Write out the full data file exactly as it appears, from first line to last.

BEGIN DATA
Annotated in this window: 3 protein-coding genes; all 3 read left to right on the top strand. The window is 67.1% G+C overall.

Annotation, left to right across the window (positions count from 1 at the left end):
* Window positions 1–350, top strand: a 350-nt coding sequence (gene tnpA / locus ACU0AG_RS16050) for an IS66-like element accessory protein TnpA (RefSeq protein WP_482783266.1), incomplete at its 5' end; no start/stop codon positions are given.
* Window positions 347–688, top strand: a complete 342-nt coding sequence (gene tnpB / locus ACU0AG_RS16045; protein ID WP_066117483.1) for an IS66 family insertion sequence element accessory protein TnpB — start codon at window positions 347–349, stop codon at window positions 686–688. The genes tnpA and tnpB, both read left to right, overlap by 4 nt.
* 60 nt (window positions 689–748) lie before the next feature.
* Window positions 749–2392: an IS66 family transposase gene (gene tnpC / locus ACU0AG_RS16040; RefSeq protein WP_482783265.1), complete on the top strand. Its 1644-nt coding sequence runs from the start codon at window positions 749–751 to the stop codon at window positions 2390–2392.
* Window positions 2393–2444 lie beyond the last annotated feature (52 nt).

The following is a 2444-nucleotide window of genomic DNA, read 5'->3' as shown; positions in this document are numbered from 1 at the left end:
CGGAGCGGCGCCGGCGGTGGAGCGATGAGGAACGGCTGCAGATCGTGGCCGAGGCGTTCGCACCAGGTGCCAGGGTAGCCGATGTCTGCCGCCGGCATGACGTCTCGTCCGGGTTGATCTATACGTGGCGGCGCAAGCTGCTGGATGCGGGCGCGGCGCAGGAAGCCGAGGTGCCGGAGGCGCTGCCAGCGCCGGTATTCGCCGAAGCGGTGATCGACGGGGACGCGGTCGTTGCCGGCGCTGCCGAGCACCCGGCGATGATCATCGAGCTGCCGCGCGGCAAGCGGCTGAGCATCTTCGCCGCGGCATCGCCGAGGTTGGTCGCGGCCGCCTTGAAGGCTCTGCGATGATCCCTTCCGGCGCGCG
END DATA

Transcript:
Annotated in this window: 3 protein-coding genes; all 3 read left to right on the top strand. The window is 67.1% G+C overall.

Annotation, left to right across the window (positions count from 1 at the left end):
* Window positions 1–350, top strand: a 350-nt coding sequence (gene tnpA / locus ACU0AG_RS16050) for an IS66-like element accessory protein TnpA (RefSeq protein WP_482783266.1), incomplete at its 5' end; no start/stop codon positions are given.
* Window positions 347–688, top strand: a complete 342-nt coding sequence (gene tnpB / locus ACU0AG_RS16045; protein ID WP_066117483.1) for an IS66 family insertion sequence element accessory protein TnpB — start codon at window positions 347–349, stop codon at window positions 686–688. The genes tnpA and tnpB, both read left to right, overlap by 4 nt.
* 60 nt (window positions 689–748) lie before the next feature.
* Window positions 749–2392: an IS66 family transposase gene (gene tnpC / locus ACU0AG_RS16040; RefSeq protein WP_482783265.1), complete on the top strand. Its 1644-nt coding sequence runs from the start codon at window positions 749–751 to the stop codon at window positions 2390–2392.
* Window positions 2393–2444 lie beyond the last annotated feature (52 nt).

The following is a 2444-nucleotide window of genomic DNA, read 5'->3' as shown; positions in this document are numbered from 1 at the left end:
CGGAGCGGCGCCGGCGGTGGAGCGATGAGGAACGGCTGCAGATCGTGGCCGAGGCGTTCGCACCAGGTGCCAGGGTAGCCGATGTCTGCCGCCGGCATGACGTCTCGTCCGGGTTGATCTATACGTGGCGGCGCAAGCTGCTGGATGCGGGCGCGGCGCAGGAAGCCGAGGTGCCGGAGGCGCTGCCAGCGCCGGTATTCGCCGAAGCGGTGATCGACGGGGACGCGGTCGTTGCCGGCGCTGCCGAGCACCCGGCGATGATCATCGAGCTGCCGCGCGGCAAGCGGCTGAGCATCTTCGCCGCGGCATCGCCGAGGTTGGTCGCGGCCGCCTTGAAGGCTCTGCGATGATCCCTTCCGGCGCGCG